While screening calls for cargo to be assessed for risk on the basis of contents, origin, and other attributes, scanning means that each of the approximately 11.6 million maritime cargo security containers entering U.S. ports each year must be physically scanned. With many maritime cargo increasingly containerized in recent decades, typical maritime cargo containers often measure some 40 feet in length. One key issue regarding maritime cargo screening is, therefore, one of scale. While the basic technology exists to effectively screen cargo containers, the expanded technology necessary to perform this function on large containerized cargo largely does not.

Cost and infrastructure are also important factors. A single x-ray scanner, the most common technology used for cargo screening, can have a price tag of $4.5 million, plus an estimated annual operating cost of $200,000, not to mention the roughly $600,000 per year for the personnel required to run the equipment and examine the results.[3] Likewise, the mere placement of scanners can also prove to cause logistical problems, as many ports were not built with natural bottlenecks through which all cargo passes. With today’s economy relying heavily on the timely and efficient movement of goods, and such logistical delays could amount to around $500 billion in total profit loss. And once scanning technology is installed, it may encounter multiple problems, such as incompatibility with previous technologies, frequent outages due to weather, and insufficient communication infrastructure to transmit electronic data to the U.S. National Targeting Center-Cargo, where it is assessed.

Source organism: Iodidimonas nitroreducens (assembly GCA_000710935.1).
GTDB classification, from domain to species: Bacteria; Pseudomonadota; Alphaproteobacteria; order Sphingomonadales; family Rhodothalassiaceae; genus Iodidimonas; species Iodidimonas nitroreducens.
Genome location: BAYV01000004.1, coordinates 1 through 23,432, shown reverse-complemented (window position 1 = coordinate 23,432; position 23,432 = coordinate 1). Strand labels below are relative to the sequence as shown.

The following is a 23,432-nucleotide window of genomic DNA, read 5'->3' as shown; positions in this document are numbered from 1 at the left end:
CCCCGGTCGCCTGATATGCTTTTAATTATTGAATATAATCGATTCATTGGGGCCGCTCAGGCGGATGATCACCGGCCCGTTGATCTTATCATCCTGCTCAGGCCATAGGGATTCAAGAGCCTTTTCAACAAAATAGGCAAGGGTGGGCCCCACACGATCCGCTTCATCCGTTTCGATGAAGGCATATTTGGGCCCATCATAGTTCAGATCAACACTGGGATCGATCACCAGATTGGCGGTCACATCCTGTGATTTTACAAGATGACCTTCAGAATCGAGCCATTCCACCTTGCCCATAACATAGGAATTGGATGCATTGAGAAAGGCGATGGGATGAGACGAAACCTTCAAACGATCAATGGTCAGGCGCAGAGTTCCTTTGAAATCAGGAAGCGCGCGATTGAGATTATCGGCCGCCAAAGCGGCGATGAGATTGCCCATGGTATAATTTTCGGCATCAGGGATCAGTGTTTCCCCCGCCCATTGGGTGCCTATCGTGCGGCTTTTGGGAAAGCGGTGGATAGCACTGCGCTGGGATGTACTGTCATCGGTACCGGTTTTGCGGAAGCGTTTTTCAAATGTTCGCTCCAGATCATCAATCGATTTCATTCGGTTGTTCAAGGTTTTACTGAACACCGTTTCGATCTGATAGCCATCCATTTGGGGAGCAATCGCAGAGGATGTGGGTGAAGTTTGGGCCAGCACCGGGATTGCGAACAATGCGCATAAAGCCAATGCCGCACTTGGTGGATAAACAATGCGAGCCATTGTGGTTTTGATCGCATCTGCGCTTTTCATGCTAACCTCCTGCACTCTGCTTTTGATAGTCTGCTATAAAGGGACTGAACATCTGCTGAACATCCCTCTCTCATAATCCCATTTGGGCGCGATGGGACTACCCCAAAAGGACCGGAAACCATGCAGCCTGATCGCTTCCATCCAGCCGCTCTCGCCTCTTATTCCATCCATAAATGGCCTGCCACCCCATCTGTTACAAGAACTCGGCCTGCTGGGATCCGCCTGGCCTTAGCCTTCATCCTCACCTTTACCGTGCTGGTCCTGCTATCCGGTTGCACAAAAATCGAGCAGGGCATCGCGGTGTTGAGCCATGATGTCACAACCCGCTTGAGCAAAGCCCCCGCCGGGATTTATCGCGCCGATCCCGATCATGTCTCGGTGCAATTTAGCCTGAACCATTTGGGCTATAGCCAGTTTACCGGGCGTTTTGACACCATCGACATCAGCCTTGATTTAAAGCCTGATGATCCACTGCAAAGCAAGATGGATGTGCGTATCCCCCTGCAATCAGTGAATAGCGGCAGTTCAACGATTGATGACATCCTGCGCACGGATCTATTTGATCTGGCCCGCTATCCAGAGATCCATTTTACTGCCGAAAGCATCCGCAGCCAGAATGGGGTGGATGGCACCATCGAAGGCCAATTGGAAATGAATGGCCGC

Recognizing Supply Chain Realities

A large part of the post-9/11 anxiety regarding maritime cargo security has centered on the “nuke in a suitcase” scenario, which has an extremely low probability of being carried out. The majority of cargo traveling through the maritime supply chain consists of legitimate goods. The 100 percent maritime screening mandate, however, fails to recognize this reality and instead treats every piece of cargo as a genuine threat.

Congress should rethink the 100 percent cargo security mandate and instead return to a risk-based approach to cargo security centered on analyzing manifest and other data to single out only high-risk cargo for further inspection. Ensuring the security and prosperity of the maritime supply chain is simply too important for Congress not to get this right.

James Jay Carafano, Ph.D. , is Deputy Director of the Kathryn and Shelby Cullom Davis Institute for International Studies and Director of, and Jessica Zuckerman is a Research Assistant in, the Douglas and Sarah Allison Center for Foreign Policy Studies, a division of the Davis Institute, at The Heritage Foundation.

Show references in this report



[1]Deputy Commissioner Jayson Ahern, “Secure Freight Initiative and Initial Pilot Ports,” testimony before the Subcommittee on Surface Transportation and Merchant Marine Infrastructure, Safety, and Security, Committee on Commerce, Science, and Transportation, U.S. Senate, June 12, 2008, at http://www.cbp.gov/xp/cgov/newsroom/congressional_test/pilot_ports.xml (January 31, 2012).

[2]See Chris Battles, “Democrats Are Politicizing Homeland Security for the Fall Elections,” U.S. News and World Report, August 17, 2010, at http://www.usnews.com/opinion/blogs/battle/2010/08/17/Democrats-Are-Politicizing-Homeland-Security-for-the-Fall-Elections (January 30, 2012).

[3]Susan E. Martonosi, David S. Ortiz, and Henry H. Willis, “Evaluating the Viability of 100 Per Cent Container Inspection at America’s Ports,” RAND Corporation, 2005, at http://www.rand.org/content/dam/rand/pubs/reprints/2006/RAND_RP1220.pdf (January 30, 2012).